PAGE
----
The Merry Pranksters

Ah, these yokels. A group of hyperintellectual existential philosophers, the Merry Pranksters believe that humor is central to living life, in spite of the fact that they all take their intellectual selves as seriously as a heart attack. They're known to often share a chuckle or guffaw over everything from slapstick humor to a good limerick about phenomenology (i.e., "There once was a man who just thought / Who believed in all he was taught / 'Til he got out of bed, hit himself on the head / And realized that life was more than just read"—or something like that).

Jean-Paul Sartre


J.P.S. founded the organization in college (of course) after he pulled off a hilarious prank around Charles Lindbergh's New York-Paris flights. Sartre and his fellow jokers contacted the media and told them that Lindbergh was about to be granted an honorary degree from the famously brainy École Normale. All sorts of newspapers rolled over only to find that it was a Lindbergh double. You kind of had to be there…

Plato and Aristotle

Members Emiriti

These two godfathers of Western thought would have been members if they had been there, as they loved jokes that made other people look stupid—they called it "superiority humor," because they loved laughing at someone else's woes. Needless, to say, they're not in the group today because they're, well, dead. But we're also betting Sartre might have had a few nasty things to say about their joining, what with their my-way-or-the-highway tendencies. And since he's the founder, well, he gets the final say.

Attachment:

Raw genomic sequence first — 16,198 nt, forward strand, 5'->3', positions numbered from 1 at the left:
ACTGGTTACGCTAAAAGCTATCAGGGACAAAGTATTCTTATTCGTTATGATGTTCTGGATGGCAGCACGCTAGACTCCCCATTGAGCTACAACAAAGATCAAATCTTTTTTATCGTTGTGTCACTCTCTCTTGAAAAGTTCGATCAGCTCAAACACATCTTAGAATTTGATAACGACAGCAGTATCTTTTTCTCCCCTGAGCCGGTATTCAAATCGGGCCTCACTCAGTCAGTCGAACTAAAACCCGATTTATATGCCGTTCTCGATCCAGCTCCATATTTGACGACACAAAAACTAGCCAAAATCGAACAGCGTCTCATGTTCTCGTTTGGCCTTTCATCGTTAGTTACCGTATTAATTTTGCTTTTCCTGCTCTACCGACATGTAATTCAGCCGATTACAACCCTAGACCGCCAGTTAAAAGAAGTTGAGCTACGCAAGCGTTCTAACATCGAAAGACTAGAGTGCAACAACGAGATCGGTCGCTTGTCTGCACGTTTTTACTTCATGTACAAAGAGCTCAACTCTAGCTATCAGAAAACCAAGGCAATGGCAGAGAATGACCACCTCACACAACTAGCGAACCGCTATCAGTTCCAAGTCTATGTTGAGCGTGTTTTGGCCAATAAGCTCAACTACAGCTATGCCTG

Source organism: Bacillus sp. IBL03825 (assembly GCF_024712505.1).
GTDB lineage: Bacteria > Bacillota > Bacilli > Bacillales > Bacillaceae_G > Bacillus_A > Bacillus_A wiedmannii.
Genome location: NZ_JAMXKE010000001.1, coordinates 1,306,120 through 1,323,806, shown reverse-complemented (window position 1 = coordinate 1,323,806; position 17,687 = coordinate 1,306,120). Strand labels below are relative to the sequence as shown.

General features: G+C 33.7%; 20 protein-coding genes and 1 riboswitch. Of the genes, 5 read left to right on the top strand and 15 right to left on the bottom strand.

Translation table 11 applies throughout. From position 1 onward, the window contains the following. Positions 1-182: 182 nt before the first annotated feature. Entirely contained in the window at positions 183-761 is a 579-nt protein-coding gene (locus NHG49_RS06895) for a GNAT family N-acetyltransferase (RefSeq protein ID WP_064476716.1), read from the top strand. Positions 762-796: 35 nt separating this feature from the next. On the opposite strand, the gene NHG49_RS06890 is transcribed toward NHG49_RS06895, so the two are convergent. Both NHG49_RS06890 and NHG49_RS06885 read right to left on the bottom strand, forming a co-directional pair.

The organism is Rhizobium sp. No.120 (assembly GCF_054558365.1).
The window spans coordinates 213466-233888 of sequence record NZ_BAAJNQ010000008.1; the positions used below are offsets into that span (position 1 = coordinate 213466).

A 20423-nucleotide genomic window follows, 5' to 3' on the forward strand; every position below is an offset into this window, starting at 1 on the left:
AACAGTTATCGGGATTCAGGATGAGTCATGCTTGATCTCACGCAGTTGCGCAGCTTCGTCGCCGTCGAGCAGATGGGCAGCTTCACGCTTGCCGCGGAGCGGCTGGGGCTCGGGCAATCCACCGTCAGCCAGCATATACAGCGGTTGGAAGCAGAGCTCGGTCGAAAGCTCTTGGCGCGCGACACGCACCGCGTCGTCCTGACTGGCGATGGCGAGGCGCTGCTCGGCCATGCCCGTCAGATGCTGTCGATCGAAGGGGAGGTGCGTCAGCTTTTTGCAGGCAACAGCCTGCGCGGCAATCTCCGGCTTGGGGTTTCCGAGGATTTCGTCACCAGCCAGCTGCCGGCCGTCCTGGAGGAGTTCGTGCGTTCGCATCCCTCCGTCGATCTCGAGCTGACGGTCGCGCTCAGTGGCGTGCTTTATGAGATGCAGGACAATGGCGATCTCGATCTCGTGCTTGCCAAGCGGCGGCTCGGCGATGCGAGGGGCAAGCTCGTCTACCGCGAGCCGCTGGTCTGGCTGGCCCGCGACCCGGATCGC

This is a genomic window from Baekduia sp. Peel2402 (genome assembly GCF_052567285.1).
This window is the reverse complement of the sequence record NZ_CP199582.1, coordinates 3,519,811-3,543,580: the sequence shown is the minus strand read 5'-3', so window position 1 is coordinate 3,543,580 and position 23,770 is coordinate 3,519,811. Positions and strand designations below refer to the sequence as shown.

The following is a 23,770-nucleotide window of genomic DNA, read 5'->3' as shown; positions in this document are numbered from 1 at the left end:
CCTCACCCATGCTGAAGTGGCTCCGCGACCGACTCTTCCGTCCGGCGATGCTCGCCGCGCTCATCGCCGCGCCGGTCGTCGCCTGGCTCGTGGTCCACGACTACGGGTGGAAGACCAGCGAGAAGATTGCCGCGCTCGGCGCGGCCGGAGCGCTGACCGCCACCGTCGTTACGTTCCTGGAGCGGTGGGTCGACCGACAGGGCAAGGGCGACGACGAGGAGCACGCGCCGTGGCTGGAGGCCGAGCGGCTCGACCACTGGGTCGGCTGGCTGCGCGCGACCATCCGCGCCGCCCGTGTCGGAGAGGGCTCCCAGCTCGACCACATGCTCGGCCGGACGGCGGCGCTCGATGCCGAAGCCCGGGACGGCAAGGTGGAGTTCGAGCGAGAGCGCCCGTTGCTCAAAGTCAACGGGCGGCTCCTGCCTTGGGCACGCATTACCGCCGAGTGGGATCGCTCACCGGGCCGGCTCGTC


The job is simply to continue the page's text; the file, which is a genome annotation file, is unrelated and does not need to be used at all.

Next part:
Sigmund Freud

Former Member

The group thought that it could handle him but then Siggie just became too annoying. He was a member for a while, but they just didn't think the same things were funny. Plus, Freud sees laughing as a way of releasing "psychic tension," which is just totally missing the point. So Freud. Not everything has to mean something—sheesh.

Henri Bergson


Henri believes that humor's all about expectations that come up big zeroes, revealing nothing. He and Sartre have had a few skirmishes about the idea of "nothing," but so far they've been able to work through it and have a good laugh about the whole thing.

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